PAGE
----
Linda Moreno has successfully defended clients in a number of high profile cases including Dr. Sami al-Arian, a Palestinian professor, in a case that the government described as the seminal test of the Patriot Act in United States vs. Sami Amin al-Arian, et al. After a 6-month trial, which garnered international attention, the jury refused, in a 53-count indictment, to return a single guilty verdict against Dr. al-Arian and acquitted him of several of the most serious charges.   Ms. Moreno also represented the chairman of the board of the pre-eminent Muslim charity in America in the federal prosecution of United States vs. Holy Land Foundation, et al, in Dallas, Texas.  Ms. Moreno has lectured on civil liberties and terrorism prosecutions at various universities and institutions, including Columbia University Law School and  Yale Law School. She has appeared on numerous panels, both in the United States and abroad, on subjects involving civil liberties in the wake of the events of September 11, 2001.

Joshua L. Dratel has stood up for individual rights in some of the past three decades' most complicated and important cases both factually and legally, including the investigations and prosecutions of major construction companies, a telecommunications giant, the 1998 bombings of the U.S. Embassies in Kenya and Tanzania, and representation of political and business leaders. He has appeared for defendants in nine different federal districts, and has written or argued appeals in the First, Second, Third, Fourth, Fifth, Eighth, and Ninth Circuits.  Mr. Dratel's honors include the Frederick Douglas Human Rights Award from the Southern Center for Human Rights in 2007, the Robert C. Heeney Award from the National Association of Criminal Defense Lawyers in 2006, and the Clarence Darrow Award from the American Civil Liberties Union of Idaho in 2005.  Mr. Dratel was named one of New York's Super Lawyers for both 2008 and 2009.  Mr. Dratel is co editor of The Torture Papers: The Legal Road to Abu Ghraib (Cambridge University Press: 2005), which won the American Association of Publishers 2005 Award for Excellence in Professional and Scholarly Publishing (Law and Legal Studies).

June 23, 2011

The University of Chicago Student Animal Legal Defense Fund proudly presents the 3rd Annual Animal Law Week, generously supported by The McCormick Companions' Fund.  This talk, recorded April 15th, 2011, featured Dara Lovitz discussing the Animal Enterprise Terrorism Act (AETA) in: "Muzzling a Movement: The Effects of Anti-Terrorism Law on Animal Activism."  In her book by the same title, Ms. Lovitz explores the history of the AETA and discusses how the law compromises the constitutional freedom of speech and protest.  Ms. Lovitz is an adjunct professor of animal law at Temple University Beasley School of Law and at Drexel University Earle Mack School of Law.  She was designated a "Rising Star" by Super Lawyers magazine.  Ms. Lovitz holds a J.D. from Temple University, where she received the Law Faculty Scholarship and the Barrister Award, and a B.A., magna cum laude, from the University of Pennsylvania.  She is a board member of Four Feet Forward and Peace Advocacy Network.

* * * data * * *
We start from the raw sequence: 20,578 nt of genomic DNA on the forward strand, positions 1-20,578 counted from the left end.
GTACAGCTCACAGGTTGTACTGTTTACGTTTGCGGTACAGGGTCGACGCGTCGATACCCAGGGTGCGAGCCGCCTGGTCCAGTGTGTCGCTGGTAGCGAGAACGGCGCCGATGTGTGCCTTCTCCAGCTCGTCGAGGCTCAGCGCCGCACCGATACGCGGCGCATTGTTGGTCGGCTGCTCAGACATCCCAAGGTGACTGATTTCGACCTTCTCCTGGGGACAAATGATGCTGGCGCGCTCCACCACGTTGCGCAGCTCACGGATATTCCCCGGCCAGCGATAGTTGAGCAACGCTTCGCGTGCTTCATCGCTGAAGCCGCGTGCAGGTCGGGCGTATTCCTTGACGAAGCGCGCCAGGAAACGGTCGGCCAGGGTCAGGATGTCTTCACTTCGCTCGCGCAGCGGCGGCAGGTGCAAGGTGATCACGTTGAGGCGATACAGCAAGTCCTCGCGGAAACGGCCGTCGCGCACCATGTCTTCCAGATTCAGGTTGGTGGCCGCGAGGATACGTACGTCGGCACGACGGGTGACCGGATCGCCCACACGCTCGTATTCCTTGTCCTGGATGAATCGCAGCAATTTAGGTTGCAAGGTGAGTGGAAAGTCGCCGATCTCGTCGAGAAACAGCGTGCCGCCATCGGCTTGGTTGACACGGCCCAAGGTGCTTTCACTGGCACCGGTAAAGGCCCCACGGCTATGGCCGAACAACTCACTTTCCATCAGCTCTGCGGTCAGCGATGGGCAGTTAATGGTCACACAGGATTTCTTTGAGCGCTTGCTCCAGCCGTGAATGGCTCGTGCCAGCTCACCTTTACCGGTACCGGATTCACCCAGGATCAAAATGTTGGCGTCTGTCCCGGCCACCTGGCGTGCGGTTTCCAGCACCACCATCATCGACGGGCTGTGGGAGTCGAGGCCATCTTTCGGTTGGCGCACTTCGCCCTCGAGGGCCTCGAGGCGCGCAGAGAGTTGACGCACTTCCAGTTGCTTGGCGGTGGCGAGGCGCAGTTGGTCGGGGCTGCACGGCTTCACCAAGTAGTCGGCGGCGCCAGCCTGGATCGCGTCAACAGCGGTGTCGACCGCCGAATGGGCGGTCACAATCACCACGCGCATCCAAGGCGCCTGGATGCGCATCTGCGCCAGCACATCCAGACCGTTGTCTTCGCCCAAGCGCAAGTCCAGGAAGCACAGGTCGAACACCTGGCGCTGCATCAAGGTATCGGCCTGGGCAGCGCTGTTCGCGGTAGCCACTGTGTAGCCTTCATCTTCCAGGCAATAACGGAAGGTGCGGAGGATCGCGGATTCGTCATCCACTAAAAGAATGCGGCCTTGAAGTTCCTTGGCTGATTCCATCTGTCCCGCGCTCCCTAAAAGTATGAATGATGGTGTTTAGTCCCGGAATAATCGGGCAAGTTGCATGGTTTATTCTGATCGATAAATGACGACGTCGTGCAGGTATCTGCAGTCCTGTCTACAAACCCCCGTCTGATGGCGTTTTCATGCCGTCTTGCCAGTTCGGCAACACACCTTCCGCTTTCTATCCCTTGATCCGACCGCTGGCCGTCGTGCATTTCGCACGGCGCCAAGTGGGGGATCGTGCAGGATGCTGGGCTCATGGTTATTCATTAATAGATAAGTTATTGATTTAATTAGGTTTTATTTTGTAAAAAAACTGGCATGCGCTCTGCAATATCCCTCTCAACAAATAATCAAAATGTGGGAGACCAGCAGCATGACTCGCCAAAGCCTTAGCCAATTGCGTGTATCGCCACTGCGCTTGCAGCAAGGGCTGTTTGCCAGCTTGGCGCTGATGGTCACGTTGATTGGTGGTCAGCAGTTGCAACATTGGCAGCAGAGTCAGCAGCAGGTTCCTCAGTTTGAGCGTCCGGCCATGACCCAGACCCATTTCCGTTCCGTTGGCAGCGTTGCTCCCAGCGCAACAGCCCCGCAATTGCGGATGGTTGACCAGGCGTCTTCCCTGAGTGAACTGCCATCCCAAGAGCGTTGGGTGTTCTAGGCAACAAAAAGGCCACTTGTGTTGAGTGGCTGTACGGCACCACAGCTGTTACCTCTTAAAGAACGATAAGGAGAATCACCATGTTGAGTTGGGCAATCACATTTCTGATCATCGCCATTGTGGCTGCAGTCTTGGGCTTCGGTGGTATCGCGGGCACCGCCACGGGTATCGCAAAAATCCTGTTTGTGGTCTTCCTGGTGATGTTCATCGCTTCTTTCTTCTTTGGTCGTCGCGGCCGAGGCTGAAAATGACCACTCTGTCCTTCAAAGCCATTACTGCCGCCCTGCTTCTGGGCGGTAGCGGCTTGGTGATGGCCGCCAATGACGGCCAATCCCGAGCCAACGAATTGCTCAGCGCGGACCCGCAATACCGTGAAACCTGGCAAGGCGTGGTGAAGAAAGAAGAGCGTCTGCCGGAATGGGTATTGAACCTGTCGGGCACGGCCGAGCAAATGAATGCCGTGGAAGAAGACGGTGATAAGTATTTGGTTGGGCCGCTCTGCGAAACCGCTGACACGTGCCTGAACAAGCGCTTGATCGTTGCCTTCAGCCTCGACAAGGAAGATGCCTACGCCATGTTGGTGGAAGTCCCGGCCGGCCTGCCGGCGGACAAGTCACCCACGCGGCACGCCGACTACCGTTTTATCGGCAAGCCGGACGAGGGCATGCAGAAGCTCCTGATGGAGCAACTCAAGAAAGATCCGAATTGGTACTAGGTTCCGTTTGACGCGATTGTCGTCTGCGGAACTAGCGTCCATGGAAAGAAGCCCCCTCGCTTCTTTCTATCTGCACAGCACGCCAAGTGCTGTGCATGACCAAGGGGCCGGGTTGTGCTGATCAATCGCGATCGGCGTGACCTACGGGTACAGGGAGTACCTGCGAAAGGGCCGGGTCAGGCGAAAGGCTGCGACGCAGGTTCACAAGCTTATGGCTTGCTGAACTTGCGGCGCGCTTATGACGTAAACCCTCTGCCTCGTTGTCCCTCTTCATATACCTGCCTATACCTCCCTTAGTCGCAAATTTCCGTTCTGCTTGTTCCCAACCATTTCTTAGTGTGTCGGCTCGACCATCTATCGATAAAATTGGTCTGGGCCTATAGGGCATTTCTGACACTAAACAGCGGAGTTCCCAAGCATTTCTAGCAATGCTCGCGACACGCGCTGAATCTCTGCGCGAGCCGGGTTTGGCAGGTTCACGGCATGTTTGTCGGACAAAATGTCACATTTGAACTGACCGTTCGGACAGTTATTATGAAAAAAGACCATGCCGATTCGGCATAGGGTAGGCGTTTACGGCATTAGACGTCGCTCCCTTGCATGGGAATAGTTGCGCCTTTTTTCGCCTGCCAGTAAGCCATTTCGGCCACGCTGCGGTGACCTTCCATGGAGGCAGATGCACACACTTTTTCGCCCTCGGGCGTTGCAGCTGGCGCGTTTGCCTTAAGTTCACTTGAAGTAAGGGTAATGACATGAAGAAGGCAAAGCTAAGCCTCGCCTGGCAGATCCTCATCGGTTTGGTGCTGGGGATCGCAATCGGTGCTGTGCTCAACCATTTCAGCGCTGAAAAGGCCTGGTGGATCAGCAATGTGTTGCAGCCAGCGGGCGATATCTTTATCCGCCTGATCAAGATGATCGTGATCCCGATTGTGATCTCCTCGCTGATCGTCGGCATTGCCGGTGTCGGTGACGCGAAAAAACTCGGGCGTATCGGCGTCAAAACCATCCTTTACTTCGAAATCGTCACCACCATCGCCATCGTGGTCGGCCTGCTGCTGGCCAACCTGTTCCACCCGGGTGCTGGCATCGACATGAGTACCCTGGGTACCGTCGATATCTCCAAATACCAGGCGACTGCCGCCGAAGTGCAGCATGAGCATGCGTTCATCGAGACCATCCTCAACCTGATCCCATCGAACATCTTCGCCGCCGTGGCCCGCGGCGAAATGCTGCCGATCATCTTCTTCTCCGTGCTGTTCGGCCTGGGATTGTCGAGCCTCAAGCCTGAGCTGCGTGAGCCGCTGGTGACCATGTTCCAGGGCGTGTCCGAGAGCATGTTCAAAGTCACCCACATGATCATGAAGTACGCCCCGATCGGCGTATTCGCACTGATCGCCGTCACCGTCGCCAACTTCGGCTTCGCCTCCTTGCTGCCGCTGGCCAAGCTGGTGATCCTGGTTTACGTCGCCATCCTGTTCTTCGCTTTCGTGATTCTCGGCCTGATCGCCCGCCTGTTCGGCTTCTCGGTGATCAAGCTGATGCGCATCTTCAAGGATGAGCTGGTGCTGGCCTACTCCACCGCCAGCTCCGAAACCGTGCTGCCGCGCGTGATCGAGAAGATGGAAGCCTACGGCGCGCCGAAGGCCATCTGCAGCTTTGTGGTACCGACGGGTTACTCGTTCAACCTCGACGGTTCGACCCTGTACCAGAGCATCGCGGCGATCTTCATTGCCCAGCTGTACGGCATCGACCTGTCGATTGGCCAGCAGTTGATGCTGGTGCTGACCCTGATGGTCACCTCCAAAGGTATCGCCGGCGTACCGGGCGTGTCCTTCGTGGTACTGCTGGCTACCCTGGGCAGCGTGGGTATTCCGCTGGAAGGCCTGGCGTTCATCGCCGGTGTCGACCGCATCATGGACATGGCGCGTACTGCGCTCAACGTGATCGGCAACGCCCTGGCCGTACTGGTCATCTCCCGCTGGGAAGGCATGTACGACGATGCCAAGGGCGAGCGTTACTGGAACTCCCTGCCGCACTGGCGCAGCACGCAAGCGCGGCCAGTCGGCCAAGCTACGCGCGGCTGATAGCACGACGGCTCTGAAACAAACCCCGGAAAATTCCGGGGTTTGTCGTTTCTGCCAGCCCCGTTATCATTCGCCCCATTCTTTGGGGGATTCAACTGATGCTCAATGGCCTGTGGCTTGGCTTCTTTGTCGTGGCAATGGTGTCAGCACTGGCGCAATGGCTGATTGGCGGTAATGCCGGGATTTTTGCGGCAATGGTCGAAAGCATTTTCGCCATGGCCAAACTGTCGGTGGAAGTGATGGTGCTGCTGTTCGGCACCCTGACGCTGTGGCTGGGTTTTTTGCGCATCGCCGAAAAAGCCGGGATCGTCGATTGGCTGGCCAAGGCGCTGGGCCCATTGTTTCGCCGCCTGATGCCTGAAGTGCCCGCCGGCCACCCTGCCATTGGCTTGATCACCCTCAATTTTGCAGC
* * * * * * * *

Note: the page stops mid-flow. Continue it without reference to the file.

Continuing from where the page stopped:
May 25, 2011

The University of Chicago Student Animal Legal Defense Fund proudly presents the 3rd Annual Animal Law Week, generously supported by The McCormick Companions' Fund.  On Wednesday, April 13th, 2011, Paul Waldau discussed how the phrase "animal rights" is used and understood around the world in the presentation: "Animal Rights: What Everyone Needs to Know."  Mr. Waldau discusses this topic in his lastest book published in 2011, which is part of the Oxford University Press series "What Everyone Needs to Know."

Mr. Waldau is a scholar working at the intersection of animal studies, ethics, religion, law and cultural studies.  He is currently President of the Religion and Animals Institute. From 2004 through 2008, he was the Director of the Center for Animals and Public Policy at Tufts University School of Veterinary Medicine. In addition, Mr. Waldau directed the Center’s Master of Science innovative graduate program in human-animal studies.  Mr. Waldau is the author or editor of four books with two more about to be published.  He taught ethics courses at the veterinary school for ten years, and in 2012 will again serve as the Barker Lecturer in Animal Law at Harvard Law School.  He is also the co-founder of the Animals and Religion Consultation at the American Academy of Religion and a consultant for many institutes and groups interested in animal protection issues.  He has a Doctor of Philosophy degree from University of Oxford, a Juris Doctor degree from UCLA Law School, and a Master of Arts degree from Stanford University in Religious Studies.

May 12, 2011

Former United States Senator and Attorney General John Ashcroft (class of 1967) received the Federalist Society's 2011 Lee Liberman Otis Award for distinguished public service by an alumnus of The Law School. The award was presented by Allyson Ho (class of 2000), a partner at Morgan Lewis and former Counsel to the Attorney General. This event was recorded on April 13, 2011 and sponsored by The Federalist Society.

April 28, 2011

This panel, recorded on April 7, 2011, was sponsored by the Black Law Students Association and featured four Paul Hastings attorneys. Prof. Randolph Stone was the moderator.